The Center for Arms Control and Non-Proliferation has long considered civil relations between the United States and Russia as essential to reduce the number of nuclear weapons and eliminate the risk of nuclear war. During the Cold War, we supported verifiable arms control treaties beginning with the Nuclear Test Ban Treaty through the START treaties. With the end of the Soviet Union, we have focused on programs to reduce the nuclear materials in Russia and eliminate nuclear weapons from Ukraine, Belarus, and Kazakhstan. One major success was the Nunn-Lugar Cooperate Threat Reduction (CTR) program, which eliminated dangerous fissile material in the former Soviet Union.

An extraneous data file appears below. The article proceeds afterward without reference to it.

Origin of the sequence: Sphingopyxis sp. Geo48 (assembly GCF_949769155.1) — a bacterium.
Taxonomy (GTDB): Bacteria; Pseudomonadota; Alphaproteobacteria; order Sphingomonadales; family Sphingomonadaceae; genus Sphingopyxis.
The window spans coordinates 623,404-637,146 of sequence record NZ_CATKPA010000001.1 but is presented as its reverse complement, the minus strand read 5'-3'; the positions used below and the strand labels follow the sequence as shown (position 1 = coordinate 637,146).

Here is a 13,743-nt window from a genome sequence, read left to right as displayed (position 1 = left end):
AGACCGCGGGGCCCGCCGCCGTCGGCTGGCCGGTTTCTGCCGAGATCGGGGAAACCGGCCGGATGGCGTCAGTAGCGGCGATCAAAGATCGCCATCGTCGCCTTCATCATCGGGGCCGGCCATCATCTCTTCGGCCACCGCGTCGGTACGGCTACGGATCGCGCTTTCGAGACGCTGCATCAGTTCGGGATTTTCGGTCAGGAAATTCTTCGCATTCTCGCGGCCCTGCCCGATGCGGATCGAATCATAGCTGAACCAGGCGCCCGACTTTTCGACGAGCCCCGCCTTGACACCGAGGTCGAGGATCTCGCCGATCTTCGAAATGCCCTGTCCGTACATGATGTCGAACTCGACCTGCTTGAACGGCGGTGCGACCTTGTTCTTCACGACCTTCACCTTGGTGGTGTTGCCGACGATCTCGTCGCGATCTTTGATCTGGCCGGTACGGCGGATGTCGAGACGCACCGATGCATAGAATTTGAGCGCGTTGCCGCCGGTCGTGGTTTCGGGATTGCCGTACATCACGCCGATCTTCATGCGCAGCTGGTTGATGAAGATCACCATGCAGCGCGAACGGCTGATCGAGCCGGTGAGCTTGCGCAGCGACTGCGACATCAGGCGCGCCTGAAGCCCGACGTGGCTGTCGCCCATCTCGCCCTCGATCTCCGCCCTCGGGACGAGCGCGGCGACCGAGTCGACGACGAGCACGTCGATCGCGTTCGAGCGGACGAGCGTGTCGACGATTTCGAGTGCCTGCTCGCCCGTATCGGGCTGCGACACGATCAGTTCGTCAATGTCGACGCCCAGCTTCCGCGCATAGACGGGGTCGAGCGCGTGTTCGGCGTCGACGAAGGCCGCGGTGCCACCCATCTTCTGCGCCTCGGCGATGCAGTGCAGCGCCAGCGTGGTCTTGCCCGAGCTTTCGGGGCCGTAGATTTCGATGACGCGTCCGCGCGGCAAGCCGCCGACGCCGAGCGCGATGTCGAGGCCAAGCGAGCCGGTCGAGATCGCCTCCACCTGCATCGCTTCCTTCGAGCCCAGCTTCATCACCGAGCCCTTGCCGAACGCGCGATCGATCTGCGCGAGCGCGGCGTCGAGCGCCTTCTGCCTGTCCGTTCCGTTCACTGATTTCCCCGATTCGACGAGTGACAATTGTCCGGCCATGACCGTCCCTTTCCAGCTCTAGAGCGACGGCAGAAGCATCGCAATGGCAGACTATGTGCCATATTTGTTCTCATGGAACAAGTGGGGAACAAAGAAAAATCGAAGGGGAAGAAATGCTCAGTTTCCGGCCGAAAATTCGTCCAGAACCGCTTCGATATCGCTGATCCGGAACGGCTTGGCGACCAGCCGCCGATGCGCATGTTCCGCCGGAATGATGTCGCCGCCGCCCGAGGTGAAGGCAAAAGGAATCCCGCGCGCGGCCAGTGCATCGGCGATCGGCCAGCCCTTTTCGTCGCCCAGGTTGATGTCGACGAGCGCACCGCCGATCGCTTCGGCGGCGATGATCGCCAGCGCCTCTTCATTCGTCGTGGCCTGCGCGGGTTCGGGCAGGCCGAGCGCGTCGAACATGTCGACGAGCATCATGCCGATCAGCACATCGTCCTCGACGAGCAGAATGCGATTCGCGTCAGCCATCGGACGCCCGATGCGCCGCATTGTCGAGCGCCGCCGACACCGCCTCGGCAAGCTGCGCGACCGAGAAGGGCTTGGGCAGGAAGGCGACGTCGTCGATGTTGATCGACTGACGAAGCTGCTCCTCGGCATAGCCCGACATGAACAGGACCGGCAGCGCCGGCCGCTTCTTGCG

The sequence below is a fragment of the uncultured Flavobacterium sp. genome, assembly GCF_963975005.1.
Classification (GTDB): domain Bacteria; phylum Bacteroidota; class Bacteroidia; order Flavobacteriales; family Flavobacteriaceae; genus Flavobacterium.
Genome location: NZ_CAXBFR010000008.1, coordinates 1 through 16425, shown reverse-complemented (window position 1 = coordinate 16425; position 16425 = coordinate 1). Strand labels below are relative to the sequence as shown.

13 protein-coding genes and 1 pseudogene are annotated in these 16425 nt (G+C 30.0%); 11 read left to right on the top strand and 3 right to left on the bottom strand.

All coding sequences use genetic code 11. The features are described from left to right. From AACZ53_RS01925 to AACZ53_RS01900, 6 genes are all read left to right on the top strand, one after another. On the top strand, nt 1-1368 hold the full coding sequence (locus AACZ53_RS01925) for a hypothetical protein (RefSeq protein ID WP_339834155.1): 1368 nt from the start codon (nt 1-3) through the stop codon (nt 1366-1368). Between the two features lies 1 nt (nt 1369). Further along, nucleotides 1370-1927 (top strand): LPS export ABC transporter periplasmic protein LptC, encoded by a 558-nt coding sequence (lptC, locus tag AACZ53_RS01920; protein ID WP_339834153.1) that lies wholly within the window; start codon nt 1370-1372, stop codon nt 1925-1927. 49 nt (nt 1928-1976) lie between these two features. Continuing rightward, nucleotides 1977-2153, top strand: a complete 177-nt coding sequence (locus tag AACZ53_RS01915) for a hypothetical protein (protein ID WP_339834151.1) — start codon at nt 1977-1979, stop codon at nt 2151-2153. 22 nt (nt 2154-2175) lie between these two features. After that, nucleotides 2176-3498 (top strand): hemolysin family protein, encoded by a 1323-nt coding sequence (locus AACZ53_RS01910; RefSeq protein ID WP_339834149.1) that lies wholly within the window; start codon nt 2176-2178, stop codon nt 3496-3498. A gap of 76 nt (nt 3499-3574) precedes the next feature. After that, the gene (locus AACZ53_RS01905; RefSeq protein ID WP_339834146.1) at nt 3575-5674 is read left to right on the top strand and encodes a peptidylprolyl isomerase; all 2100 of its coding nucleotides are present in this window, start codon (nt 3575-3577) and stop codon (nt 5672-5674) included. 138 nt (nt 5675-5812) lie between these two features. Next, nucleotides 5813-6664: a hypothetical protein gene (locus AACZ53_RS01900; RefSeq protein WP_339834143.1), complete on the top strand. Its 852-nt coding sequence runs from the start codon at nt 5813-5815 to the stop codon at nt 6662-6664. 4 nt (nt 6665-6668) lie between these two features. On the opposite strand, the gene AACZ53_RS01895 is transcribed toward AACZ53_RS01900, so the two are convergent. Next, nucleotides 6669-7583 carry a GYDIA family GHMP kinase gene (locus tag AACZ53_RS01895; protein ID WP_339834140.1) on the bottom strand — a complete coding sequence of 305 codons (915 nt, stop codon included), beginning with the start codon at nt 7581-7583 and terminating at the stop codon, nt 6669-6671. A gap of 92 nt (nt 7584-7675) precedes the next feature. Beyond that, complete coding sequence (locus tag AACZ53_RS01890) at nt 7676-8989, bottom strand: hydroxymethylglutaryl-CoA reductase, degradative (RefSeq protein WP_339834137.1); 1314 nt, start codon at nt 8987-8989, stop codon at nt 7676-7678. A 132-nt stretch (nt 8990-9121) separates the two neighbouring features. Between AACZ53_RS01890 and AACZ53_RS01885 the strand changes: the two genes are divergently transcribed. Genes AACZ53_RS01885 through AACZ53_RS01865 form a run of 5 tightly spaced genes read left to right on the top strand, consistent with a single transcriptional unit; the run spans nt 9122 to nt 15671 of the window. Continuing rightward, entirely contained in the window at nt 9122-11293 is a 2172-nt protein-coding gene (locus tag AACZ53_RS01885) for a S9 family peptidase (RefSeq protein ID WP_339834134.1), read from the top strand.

Today, with US-Russian relations at a post-Cold War low, and as both countries modernize their nuclear arsenals, the threat of a new nuclear arms race underscores the need for sensible non-proliferation and arms control cooperation.
RECENT ANALYSIS ON RUSSIA:
- Center Science Fellow Philip Coyle Quoted in Foxtrot Alpha June 19, 2017 Read More
- Fact Sheet: Anti-Ballistic Missile Treaty May 12, 2017 Read More
- Ask an Expert: Thomas Countryman on U.S.-Russia Relations April 14, 2017 Read More
- National Advisory Board Member Sen. Byron Dorgan’s op-ed in Defense One March 28, 2017 Read More
- Senior Science Fellow Philip Coyle quoted in Science Magazine March 22, 2017 Read More
- Senior Science Fellow John Gilbert quoted in Fox News March 20, 2017 Read More
- Russia’s Missile Violation Requires Leadership from President Trump February 14, 2017 Read More
- Fact Sheet: Intermediate-Range Nuclear Forces (INF) Treaty February 14, 2017 Read More
- Why New START Matters February 13, 2017 Read More
- President Trump Wrongly Criticizes Treaty that Limits Russian Nukes Aimed at U.S. February 9, 2017 Read More